Root Position Triads

Root position triads are a fundamental concept in music theory, referring to a specific type of chord structure. A triad is a chord made up of three notes that are typically played or sung together. These three notes consist of a root note, a third, and a fifth. The term “root position” indicates that the root note of the triad is the lowest note of the chord when it is played or written.

Here’s a breakdown of the components of a root position triad:

  1. Root Note: This is the fundamental note upon which the triad is built. It gives the chord its name. For example, in a C major triad, the root note is C.
  2. Third: This note is a third interval above the root. In Western music, this interval can be either a major third or a minor third, which determines whether the triad is major or minor. For a C major triad, the third is E (a major third above C), and for a C minor triad, the third is Eb (a minor third above C).
  3. Fifth: This note is a fifth interval above the root. It is usually a perfect fifth in both major and minor triads. For a C major or C minor triad, the fifth is G.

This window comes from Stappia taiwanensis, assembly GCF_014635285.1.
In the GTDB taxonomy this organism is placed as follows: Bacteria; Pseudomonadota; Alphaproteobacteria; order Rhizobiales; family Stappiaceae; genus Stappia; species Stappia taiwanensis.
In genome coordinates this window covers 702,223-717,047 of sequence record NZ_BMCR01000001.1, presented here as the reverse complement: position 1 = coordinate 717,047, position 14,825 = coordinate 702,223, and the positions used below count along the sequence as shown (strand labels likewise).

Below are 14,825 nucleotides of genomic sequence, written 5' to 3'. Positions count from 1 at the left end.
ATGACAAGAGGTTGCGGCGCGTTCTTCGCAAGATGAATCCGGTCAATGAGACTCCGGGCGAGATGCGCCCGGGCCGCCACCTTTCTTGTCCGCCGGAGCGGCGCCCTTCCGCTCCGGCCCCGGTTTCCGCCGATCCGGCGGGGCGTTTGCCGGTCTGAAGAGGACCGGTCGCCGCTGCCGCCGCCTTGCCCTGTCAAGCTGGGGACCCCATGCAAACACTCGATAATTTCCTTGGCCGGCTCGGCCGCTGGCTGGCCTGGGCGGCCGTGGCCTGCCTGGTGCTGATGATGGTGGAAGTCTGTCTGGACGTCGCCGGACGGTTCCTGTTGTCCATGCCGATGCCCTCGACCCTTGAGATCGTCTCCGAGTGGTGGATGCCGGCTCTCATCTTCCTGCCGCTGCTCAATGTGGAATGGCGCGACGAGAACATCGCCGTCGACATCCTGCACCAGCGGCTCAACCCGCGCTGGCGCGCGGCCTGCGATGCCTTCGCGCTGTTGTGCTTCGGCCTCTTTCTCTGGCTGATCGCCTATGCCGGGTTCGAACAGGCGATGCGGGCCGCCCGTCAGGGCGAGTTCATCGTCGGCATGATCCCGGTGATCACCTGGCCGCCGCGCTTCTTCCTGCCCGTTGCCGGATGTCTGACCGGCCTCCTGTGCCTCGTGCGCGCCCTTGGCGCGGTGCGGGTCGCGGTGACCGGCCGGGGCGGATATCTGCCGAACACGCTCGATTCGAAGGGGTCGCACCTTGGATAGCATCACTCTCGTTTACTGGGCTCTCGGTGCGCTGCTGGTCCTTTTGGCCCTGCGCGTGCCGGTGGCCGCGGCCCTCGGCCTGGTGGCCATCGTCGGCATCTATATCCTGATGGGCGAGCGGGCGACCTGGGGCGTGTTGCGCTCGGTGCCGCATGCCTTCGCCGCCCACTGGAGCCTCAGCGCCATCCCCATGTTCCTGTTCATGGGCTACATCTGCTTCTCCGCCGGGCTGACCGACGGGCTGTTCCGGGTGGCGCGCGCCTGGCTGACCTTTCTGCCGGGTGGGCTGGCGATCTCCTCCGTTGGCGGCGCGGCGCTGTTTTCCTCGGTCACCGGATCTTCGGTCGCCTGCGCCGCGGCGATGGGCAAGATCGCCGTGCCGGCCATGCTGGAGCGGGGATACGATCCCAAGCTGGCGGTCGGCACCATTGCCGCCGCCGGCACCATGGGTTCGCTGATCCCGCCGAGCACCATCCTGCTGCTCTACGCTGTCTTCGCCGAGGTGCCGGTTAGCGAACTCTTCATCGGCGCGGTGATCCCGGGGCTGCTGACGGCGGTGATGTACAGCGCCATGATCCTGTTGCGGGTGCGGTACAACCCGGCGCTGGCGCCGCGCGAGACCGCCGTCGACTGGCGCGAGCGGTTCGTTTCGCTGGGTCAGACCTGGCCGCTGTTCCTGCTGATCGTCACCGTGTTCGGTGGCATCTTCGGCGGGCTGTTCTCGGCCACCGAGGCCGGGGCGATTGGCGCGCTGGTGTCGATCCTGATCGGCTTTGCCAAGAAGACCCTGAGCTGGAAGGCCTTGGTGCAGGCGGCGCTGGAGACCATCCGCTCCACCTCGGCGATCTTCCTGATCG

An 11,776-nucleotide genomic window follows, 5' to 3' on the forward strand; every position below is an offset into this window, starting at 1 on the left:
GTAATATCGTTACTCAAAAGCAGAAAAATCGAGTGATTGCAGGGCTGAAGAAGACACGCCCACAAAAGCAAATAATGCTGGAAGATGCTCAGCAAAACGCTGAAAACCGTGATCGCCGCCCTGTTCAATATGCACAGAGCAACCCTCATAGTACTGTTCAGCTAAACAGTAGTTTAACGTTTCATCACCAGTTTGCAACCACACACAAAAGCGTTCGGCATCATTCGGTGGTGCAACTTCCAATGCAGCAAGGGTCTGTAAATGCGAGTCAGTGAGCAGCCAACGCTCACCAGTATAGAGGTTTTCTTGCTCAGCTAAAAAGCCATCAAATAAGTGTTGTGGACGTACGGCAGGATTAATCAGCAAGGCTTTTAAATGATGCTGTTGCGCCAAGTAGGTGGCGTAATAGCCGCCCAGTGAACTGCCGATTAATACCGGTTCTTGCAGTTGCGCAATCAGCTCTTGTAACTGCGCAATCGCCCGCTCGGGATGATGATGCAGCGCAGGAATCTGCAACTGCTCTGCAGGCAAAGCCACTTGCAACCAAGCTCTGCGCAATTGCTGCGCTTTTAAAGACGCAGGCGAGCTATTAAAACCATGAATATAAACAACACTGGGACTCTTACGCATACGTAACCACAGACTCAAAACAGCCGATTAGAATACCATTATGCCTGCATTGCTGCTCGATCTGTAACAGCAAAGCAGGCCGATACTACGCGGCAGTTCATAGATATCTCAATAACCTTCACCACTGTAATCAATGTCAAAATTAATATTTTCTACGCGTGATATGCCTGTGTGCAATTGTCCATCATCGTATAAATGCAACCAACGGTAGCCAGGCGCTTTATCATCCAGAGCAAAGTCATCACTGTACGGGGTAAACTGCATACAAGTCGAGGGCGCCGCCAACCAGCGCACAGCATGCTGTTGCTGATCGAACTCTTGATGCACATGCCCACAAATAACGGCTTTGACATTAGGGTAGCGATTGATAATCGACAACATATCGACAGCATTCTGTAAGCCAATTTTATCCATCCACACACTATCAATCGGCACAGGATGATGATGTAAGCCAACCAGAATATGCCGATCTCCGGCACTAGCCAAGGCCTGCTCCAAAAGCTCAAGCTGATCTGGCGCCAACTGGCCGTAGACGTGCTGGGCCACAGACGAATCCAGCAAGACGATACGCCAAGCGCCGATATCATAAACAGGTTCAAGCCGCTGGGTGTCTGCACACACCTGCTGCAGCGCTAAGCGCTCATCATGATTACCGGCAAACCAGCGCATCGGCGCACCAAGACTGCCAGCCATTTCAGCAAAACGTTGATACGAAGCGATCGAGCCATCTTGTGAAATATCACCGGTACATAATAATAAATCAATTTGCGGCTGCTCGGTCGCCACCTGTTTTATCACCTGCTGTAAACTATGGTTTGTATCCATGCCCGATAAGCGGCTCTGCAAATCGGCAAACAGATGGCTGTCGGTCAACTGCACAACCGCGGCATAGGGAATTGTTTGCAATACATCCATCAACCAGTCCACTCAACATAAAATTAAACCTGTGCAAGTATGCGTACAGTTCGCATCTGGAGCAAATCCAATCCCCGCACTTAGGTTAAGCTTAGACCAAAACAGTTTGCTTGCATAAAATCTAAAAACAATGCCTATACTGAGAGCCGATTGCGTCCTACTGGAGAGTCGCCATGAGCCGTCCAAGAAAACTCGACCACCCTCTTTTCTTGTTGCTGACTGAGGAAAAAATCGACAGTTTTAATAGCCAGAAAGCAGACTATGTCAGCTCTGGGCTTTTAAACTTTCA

In notation and performance, when a triad is in root position, the root note is the lowest, the third is above it, and the fifth is the highest of the three. This arrangement creates a solid and balanced sound, serving as the foundation for much of Western harmony.

Root position triads are contrasted with first inversion and second inversion triads, where the third and the fifth, respectively, are the lowest notes, changing the chord’s texture and harmonic function without altering its fundamental identity.

In the example below we see the harmonized scale (chords in the key of C) using root position triads:

Ex.1 The first set (strings 1-3).

Ex. 2 The second set (strings 2-4).

Ex. 3 The third set (strings 3-5).

Ex. 4 The fourth set (strings 4-6).


All About Music
Friday’s Freebies